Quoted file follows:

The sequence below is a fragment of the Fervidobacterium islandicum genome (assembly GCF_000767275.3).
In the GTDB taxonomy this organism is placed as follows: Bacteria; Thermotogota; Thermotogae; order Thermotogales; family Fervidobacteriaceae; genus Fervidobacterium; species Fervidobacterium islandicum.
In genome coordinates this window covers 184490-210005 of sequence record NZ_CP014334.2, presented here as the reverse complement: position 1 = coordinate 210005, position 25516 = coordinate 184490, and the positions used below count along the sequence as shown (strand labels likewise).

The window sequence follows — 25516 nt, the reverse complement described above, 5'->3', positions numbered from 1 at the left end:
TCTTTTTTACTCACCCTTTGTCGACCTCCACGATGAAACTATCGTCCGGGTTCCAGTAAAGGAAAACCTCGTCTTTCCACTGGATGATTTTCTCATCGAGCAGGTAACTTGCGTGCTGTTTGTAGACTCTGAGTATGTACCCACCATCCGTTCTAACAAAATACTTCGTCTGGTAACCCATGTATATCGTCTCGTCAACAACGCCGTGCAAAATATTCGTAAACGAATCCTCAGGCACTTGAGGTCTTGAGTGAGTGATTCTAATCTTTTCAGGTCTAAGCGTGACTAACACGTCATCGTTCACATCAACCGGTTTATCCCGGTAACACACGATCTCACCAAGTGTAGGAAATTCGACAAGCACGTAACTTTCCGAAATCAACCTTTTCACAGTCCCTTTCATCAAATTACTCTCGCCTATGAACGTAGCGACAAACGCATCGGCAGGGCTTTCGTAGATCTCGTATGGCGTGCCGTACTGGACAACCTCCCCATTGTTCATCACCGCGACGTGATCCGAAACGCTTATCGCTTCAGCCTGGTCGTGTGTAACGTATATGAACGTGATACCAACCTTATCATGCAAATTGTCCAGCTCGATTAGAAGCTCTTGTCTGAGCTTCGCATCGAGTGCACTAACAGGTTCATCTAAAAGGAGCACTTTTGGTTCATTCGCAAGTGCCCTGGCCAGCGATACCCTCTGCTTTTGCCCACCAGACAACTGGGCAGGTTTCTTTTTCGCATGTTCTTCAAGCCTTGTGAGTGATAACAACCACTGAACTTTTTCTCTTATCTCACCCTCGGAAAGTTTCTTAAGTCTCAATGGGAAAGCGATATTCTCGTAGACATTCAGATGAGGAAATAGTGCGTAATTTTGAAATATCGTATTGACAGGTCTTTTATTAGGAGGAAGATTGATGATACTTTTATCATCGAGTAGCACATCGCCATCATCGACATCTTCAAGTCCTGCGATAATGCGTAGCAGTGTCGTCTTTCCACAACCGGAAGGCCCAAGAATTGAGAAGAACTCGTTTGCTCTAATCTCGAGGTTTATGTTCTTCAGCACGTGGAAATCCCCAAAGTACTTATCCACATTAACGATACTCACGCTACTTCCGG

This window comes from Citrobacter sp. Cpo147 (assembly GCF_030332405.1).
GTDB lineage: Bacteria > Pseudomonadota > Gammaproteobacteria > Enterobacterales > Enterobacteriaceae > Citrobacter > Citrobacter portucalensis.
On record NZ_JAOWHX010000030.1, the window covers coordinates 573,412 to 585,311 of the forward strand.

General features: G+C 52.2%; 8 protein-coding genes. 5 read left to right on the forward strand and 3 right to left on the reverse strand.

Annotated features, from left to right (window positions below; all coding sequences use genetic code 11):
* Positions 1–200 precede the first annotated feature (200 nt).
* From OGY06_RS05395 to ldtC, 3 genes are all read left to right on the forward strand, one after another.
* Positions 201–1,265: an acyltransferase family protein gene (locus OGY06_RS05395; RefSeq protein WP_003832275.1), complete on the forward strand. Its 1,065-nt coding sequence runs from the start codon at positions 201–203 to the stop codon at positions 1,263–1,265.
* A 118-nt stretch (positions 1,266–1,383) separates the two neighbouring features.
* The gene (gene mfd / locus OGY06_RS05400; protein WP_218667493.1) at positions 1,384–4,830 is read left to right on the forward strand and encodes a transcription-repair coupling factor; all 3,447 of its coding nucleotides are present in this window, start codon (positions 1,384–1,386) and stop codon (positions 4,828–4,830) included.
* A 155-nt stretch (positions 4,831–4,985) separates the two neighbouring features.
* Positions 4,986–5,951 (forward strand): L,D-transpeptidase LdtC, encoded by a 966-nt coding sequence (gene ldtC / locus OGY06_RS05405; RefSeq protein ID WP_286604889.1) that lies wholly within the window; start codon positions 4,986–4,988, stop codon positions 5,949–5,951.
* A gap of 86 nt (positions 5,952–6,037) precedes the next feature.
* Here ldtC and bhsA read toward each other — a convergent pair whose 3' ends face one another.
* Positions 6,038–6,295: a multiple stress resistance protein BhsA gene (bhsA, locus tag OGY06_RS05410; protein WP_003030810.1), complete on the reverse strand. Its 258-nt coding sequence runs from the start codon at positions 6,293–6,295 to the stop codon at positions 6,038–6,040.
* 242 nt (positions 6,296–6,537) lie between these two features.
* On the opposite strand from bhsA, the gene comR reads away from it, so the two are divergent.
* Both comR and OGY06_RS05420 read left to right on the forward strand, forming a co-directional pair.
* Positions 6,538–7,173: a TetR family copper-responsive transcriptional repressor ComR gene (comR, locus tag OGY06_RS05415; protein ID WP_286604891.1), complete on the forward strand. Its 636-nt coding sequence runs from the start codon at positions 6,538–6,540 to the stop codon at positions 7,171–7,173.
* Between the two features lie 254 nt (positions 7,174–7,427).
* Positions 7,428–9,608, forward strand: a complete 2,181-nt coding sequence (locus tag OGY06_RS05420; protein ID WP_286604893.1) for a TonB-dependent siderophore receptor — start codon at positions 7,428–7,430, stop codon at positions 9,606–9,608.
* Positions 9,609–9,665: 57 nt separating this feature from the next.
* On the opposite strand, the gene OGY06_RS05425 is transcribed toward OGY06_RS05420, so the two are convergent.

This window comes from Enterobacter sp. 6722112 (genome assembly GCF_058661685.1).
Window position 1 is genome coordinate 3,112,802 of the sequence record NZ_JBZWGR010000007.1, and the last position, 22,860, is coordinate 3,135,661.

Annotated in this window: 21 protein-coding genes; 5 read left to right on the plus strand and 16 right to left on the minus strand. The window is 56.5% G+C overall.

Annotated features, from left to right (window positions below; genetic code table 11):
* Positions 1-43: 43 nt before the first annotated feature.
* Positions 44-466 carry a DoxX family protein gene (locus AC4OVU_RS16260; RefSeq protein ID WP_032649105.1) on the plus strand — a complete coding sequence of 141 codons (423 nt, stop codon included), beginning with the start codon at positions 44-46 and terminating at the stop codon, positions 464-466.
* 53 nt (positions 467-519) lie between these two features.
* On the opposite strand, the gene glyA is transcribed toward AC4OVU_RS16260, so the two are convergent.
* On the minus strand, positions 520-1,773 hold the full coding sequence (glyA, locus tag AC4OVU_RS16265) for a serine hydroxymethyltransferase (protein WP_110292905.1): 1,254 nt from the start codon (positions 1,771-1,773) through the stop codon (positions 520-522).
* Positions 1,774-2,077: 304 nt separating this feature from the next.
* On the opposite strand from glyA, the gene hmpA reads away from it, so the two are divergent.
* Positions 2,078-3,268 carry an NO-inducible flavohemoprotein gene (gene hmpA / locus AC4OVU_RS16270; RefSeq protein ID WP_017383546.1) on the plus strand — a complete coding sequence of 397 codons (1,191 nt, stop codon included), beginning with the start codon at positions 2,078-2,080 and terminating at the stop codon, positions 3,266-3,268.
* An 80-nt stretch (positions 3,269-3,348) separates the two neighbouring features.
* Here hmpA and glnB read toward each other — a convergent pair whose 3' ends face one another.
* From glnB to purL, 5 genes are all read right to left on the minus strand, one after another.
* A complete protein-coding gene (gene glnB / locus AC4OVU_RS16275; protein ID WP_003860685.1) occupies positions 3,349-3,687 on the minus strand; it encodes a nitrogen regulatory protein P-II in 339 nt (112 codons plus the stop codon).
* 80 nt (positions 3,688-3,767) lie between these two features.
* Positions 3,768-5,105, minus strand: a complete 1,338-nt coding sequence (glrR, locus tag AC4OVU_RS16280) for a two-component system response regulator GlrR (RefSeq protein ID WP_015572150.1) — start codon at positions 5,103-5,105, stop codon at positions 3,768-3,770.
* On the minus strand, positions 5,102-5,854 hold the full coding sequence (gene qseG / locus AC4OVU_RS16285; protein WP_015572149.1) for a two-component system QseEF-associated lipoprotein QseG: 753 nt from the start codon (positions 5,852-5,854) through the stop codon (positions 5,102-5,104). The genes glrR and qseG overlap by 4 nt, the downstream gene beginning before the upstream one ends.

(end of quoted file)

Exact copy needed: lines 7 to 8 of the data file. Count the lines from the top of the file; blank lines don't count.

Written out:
GTDB lineage: Bacteria > Pseudomonadota > Gammaproteobacteria > Enterobacterales > Enterobacteriaceae > Citrobacter > Citrobacter portucalensis.
On record NZ_JAOWHX010000030.1, the window covers coordinates 573,412 to 585,311 of the forward strand.